Walking on the moon was one of the great adventures of all time, CBS News' Richard Schlesinger reports.
It was President Kennedy who launched the U.S. on a national mission. "We choose to go to the moon in this decade and do the other things not because they are easy but because they are hard," said President Kennedy, inspiring a nation.
The goal wasn't just to get to the moon. It was to get there before the Soviets. The high frontier was the new frontier in the cold war.
"Americans are competitive people. Here was the most visible, possible and most exciting competition - and we wanted to win it," remembers John Logsdon of George Washington University.
NASA was given top priority along with a blank check. And it paid off.
When Neil Armstrong took that one small step all earthlings knew, even before he told us, what a giant leap it was.
"I think it was probably the single greatest human endeavor certainly in modern times, maybe in the history of all mankind," says former astronaut Gene Cernan.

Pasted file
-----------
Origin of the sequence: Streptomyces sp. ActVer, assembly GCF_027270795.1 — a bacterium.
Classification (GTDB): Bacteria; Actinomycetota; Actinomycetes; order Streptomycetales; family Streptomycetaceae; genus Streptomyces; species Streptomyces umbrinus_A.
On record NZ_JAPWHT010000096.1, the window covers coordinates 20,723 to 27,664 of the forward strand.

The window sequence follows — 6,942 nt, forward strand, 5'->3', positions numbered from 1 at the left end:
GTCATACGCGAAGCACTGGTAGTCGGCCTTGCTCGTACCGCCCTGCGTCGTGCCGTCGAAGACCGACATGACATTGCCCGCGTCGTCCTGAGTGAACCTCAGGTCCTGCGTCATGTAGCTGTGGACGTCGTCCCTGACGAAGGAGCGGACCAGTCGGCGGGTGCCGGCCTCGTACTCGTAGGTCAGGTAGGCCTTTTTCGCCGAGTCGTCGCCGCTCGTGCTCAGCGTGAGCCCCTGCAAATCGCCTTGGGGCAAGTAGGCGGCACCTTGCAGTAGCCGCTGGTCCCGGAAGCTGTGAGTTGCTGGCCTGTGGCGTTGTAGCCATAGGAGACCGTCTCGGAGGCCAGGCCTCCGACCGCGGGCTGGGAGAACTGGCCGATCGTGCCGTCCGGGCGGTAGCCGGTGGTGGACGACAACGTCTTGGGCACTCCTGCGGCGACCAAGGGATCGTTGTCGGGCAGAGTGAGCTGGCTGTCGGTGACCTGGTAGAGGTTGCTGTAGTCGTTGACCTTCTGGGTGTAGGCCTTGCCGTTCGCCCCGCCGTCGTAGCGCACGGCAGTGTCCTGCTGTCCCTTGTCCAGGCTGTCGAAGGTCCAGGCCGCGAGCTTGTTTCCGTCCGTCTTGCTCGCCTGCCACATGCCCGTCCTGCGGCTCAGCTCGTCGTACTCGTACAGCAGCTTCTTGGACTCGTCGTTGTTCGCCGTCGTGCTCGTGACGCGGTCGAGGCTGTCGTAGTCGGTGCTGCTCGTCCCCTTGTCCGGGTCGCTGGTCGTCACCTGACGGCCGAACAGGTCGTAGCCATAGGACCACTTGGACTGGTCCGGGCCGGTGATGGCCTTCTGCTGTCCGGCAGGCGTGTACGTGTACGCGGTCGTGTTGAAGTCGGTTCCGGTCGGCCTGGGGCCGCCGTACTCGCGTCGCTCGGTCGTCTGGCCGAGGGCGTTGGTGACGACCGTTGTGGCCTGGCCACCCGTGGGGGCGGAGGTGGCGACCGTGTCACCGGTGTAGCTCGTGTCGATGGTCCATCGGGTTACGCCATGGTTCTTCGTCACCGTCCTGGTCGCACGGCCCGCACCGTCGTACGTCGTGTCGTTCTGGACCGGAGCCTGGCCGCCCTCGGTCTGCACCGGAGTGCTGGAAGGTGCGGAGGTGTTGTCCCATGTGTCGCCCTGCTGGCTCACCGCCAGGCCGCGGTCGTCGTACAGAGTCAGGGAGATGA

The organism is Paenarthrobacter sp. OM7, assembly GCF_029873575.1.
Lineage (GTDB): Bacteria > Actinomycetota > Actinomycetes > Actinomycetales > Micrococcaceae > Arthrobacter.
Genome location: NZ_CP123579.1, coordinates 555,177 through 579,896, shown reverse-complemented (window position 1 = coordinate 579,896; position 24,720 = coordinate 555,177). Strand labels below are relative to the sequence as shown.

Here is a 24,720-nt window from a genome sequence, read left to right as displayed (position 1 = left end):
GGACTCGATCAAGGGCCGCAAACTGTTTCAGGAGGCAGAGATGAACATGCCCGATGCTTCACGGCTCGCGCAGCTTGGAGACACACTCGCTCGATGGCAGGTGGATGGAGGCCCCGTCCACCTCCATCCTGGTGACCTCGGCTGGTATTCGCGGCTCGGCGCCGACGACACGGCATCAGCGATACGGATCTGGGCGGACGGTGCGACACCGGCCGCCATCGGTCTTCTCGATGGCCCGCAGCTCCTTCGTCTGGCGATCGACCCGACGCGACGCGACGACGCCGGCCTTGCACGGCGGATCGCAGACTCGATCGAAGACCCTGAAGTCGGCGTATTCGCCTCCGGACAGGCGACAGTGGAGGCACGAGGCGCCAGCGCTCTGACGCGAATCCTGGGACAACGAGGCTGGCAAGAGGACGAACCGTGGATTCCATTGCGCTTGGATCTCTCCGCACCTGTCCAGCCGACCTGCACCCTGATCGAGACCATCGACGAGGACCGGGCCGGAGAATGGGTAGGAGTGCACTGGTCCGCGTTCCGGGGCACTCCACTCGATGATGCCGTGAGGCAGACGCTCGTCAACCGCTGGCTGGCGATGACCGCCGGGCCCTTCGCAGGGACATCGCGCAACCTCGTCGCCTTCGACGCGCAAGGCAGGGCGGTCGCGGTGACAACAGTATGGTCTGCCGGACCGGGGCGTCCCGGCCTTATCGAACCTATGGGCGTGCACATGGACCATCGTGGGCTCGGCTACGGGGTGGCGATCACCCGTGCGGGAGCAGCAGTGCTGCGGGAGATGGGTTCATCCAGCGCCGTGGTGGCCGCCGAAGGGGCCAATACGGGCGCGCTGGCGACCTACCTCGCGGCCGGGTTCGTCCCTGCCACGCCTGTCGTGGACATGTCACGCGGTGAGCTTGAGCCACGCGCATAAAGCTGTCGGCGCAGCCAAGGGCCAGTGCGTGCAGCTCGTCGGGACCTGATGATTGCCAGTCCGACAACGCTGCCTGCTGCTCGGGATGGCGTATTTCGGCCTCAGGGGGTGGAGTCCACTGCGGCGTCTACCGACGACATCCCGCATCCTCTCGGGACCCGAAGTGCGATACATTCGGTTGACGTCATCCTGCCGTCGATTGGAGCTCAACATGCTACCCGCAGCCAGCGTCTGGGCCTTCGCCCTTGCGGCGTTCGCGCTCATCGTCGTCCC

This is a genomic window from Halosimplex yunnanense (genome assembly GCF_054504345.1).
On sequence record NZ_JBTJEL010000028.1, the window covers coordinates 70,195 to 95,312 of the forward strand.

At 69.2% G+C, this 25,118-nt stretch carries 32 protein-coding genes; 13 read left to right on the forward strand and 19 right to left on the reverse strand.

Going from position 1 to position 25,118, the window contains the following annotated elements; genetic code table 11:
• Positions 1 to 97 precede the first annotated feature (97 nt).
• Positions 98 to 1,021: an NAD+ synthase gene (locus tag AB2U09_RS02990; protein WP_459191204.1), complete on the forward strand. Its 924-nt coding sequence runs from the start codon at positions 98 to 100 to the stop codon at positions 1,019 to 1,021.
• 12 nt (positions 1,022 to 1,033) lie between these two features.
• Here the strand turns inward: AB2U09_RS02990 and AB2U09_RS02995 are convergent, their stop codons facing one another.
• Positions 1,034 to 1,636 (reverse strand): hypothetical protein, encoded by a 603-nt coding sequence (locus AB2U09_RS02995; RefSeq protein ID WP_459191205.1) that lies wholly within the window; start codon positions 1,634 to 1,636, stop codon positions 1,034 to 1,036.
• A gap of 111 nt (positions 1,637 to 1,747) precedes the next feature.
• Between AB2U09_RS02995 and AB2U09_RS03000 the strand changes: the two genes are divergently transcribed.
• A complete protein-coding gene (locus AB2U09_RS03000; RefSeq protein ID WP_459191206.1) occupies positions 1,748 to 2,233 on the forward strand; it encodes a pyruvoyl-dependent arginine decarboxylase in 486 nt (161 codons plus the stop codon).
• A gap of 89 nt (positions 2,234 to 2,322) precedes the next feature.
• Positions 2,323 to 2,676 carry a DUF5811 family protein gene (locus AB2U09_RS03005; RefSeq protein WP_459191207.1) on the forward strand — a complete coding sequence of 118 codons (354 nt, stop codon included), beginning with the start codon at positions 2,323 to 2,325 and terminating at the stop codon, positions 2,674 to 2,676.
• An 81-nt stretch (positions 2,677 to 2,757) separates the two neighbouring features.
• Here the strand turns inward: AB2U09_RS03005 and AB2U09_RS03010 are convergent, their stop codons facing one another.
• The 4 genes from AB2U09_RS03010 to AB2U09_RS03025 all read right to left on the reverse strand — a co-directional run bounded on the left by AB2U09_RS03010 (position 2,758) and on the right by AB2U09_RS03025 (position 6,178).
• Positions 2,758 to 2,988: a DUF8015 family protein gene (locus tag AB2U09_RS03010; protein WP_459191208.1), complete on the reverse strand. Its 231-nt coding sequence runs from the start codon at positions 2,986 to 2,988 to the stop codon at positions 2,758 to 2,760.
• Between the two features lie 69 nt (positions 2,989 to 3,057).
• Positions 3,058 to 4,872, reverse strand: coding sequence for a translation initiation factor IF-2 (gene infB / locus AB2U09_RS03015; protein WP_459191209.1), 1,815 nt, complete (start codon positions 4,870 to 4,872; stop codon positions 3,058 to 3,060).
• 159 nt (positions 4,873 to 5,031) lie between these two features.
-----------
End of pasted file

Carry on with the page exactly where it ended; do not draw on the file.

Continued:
|Astronaut Joan Higgenbotham.|
"Once you've been to the moon, it's hard to sustain excitement," observes Logsdon.
It's not that the space agency hasn't kept up with the times. The Apollo-era NASA was like ancient history compared to today's NASA. And more has changed than just the hardware.
Joan Higgenbotham is the first black female astronaut.
"NASA before was a traditionally white male dominated field. So historically, I don't think I would have fit in," she said.
Higgenbotham fits in now. "I've been with NASA 12 years now, and the shade and shape of NASA has changed - dramatically," she said.
But the new astronauts face the same old problems--capturing the nation's imagination. Now the focus is on the space station, which is exciting for scientists, at least.
"With a space station we are going to have years and years of a constant micro gravity environment," said Higgenbotham.
Micro gravity is tougher for most Americans to rally behind than walking on the moon. The space station will probably be a much more productive project than Apollo was. But even Higgenbotham can't resist the lure of the lunar surface.
"Given the choice, I think I'd probably try to walk on the moon," she admits.
Times change. In 30 years, NASA has moved on to other things - and so has much of the nation's interest.